Valentine’s day, as we know it, has evolved into just another feat of extreme consumerism. So what is my point? Well, it wasn’t always the holiday of paper hearts and cupids. Valentine’s Day has a storied past dating to Ancient Rome and the Lupercalia which was an archaic rite connected to fertility. As the years passed, Christians, persecuted and martyred, became the subject of liturgical celebration, thus several St. Valentinus were anointed through the ages.
The association to romantic love can be attributed to Chaucer in the 13c. Incoherent by today’s educational standards, his Middle English poetic prose spun tales of courtly love that laid the foundation for our modern day customs. But popularity was a slow, slow build, like my Twitter following, until 500 years later (like my Twitter following) in 18th-century England, St. Valentine’s Day became an occasion. Expressions of love through flowers, confectionery and greeting cards have become de rigueur, but it was all the rage for the Victorians and their gift to us of cherubs, lacy hearts and rosy cheeked doyennes fawning over mustachioed gentleman while a dove lightly drapes a ribbon over a doily is still recognizable today.
Roman martyrology aside, today, St. Valentine’s Day is officially deemed a feast day in the Anglican Communion, as well as in the Lutheran Church. The Feast of Saint Valentine took on a new meaning for me recently. I learned of a colleague who famously arranged “pink” dinners with his family every Valentine’s Day for the past 8 years. The requirement was for everyone to wear, eat and drink pink. I was intrigued. I asked what he and his lovely wife and adoring son drank with their pink dinner….he was remiss. I gasped. “sir, there are a myriad of excellent sparking wines, Champagnes, rosés and fancy cocktails (including Shirley Temples for the bebe) that you must consider in this year’s menu. Hence my recommendation….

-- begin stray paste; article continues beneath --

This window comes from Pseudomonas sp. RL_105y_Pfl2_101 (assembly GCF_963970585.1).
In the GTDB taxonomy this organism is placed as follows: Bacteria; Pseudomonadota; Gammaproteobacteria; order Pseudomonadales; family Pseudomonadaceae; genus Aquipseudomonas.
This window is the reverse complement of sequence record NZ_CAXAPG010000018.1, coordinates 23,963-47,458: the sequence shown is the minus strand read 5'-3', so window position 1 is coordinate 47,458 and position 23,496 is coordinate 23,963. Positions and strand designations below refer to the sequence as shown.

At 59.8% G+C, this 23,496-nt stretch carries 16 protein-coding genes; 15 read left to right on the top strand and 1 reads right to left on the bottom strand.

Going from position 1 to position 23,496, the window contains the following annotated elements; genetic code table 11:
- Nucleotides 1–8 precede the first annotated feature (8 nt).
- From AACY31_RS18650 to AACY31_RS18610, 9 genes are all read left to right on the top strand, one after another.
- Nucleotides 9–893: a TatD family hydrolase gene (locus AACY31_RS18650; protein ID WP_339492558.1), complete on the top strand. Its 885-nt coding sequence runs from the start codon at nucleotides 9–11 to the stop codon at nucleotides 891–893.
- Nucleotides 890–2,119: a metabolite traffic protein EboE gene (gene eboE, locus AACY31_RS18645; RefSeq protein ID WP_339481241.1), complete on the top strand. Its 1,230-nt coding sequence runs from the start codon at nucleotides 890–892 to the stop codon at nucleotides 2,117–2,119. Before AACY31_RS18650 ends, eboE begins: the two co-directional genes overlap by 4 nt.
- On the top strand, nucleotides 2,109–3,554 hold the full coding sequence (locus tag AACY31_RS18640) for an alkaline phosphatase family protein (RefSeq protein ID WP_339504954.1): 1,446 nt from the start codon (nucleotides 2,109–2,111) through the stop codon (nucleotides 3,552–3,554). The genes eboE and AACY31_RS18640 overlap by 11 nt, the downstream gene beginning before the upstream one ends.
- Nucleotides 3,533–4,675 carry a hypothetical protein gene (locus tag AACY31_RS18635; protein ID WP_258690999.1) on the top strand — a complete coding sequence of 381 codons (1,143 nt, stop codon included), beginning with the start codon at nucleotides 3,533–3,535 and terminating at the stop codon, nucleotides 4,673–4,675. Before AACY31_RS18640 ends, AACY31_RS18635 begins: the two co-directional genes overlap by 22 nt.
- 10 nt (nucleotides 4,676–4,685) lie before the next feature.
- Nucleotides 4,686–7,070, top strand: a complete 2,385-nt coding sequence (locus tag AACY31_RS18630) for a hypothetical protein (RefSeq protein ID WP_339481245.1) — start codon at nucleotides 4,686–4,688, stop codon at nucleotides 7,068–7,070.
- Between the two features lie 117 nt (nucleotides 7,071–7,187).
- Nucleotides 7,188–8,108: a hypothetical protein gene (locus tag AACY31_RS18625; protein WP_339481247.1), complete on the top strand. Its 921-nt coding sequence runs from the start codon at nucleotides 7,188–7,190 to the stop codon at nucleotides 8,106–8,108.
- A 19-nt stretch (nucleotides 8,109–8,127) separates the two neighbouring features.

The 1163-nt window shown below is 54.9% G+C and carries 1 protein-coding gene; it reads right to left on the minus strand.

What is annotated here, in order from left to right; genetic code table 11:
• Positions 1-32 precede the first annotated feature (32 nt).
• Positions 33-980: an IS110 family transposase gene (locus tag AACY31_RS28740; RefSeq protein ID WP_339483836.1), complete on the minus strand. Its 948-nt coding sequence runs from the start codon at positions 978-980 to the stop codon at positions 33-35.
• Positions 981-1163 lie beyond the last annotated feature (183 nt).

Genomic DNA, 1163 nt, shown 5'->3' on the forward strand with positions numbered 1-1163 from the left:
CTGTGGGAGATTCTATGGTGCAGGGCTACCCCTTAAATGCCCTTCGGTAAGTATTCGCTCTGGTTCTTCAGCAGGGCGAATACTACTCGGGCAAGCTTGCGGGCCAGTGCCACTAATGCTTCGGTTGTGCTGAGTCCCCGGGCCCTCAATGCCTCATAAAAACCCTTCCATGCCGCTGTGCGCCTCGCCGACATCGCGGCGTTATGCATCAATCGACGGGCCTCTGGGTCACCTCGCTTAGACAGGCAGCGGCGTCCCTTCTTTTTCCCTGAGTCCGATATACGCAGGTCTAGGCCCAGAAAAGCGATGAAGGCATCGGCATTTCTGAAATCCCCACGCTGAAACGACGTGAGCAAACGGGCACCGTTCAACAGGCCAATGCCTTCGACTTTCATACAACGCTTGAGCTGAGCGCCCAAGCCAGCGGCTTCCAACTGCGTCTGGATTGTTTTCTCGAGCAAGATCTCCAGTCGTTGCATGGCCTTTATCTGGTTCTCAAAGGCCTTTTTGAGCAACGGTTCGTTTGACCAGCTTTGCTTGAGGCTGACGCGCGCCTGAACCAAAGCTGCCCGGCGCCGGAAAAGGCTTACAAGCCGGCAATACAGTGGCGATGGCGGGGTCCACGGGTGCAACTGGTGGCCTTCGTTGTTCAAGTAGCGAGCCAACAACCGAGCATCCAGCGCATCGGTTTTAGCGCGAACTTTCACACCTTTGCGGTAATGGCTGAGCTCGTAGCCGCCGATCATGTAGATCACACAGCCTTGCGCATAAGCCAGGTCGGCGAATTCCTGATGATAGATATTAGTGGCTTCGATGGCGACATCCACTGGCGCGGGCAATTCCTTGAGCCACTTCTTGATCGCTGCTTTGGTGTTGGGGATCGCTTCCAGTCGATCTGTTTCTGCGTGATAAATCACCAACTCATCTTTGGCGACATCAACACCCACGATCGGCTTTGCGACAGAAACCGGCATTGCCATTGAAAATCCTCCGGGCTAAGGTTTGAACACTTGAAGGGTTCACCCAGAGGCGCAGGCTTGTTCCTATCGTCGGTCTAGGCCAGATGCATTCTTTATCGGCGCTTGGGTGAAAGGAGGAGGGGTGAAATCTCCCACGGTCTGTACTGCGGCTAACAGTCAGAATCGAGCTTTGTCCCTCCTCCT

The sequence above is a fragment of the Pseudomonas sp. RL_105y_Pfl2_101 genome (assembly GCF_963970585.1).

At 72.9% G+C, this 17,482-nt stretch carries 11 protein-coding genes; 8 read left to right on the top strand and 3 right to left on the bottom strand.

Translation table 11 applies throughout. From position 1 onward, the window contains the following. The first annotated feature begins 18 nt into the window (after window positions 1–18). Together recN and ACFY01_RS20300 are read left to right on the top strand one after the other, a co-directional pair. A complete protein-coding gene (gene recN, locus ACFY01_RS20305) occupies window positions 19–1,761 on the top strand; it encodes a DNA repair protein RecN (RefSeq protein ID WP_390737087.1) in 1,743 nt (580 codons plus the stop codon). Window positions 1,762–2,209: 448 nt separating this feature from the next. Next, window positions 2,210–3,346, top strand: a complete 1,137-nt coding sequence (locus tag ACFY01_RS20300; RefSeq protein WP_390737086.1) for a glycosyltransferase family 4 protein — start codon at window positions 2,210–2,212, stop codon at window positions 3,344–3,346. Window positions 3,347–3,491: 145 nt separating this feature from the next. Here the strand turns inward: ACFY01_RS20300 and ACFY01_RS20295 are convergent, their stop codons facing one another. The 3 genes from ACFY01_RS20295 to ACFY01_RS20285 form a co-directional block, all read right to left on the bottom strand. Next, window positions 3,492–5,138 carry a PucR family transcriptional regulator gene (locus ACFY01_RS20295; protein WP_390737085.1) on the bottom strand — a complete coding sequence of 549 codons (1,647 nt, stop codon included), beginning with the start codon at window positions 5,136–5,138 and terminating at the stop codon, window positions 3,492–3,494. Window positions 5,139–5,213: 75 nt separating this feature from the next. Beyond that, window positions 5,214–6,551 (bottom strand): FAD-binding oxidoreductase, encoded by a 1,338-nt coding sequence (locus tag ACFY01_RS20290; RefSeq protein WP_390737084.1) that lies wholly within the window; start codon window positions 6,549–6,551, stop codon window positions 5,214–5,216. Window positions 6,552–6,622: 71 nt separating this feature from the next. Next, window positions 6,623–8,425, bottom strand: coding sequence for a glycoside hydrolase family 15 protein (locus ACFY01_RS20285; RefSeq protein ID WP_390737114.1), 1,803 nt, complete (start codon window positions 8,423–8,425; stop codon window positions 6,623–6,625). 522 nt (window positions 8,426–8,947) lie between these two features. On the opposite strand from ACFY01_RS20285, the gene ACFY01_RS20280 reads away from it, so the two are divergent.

Anna de Codorniu Brut Rose Cava Reserva, D.O. Cava, Spain $8.99-$13.99
I passed Anna several times always intending to try, but never the opportunity. Well, how could I resist a brut rosé on Valentine’s Day? This wine is made by one of Spains oldest wineries. Anna de Codorniu has been continuously producing wines for half a millennium. Founded in 1551 by a family of winegrowers headed by Jaume Codorníu, this one of the oldest brands in continuous operation in the world. Codorníu was started in the same century as Beretta firearms, Cambridge University Press, Toshimaya Sake and Löwenbräu. In 1976, the Codorníu cellars at Sant Sadurní d’Anoia were declared “a National Monument of Historical and Artistic Interest” by King Juan Carlos I. Fancy! Fancy! Made with the varietals Pinot Noir 70% and Chardonnay 30% (not the typical blend of macabeu, parellada and xarel·lo) in the Methode Champenoise, this wine has the traits of a quality sparkling wine you would get for 2-3x the price. The nose was faint but the bubbles very active and effervescent. I noticed the mousse immediately with the pour. The color was intriguing as it had a varying depth luminescent strawberry color depending on the angle of the coupé. My first sip was expectedly crisp, yeasty, refreshing with young strawberry, apple, honey, sweet corn (a summer pairing with corn on the cob – yum) and an even acidity that led to a long citrus finish. This is a lovely wine that has nuanced delicacies that far out perform its price….and I am very OK with that. Moreover, I love this packaging. The signature print on the foil, the pink wrap on the bottle. This wine has the class of Möet and modernity of Sofia but priced much less. Paired with an entirely pink meal of beet dyed devil eggs, poached salmon and frothy buttery mashed beets and potatoes, this will also go perfectly well with a dessert of passion fruit pane cotta or strawberry sherbet. No matter the culinary extravagance, your “corazon” will be impressed by your selection of wine. I give it a buy again con gusto!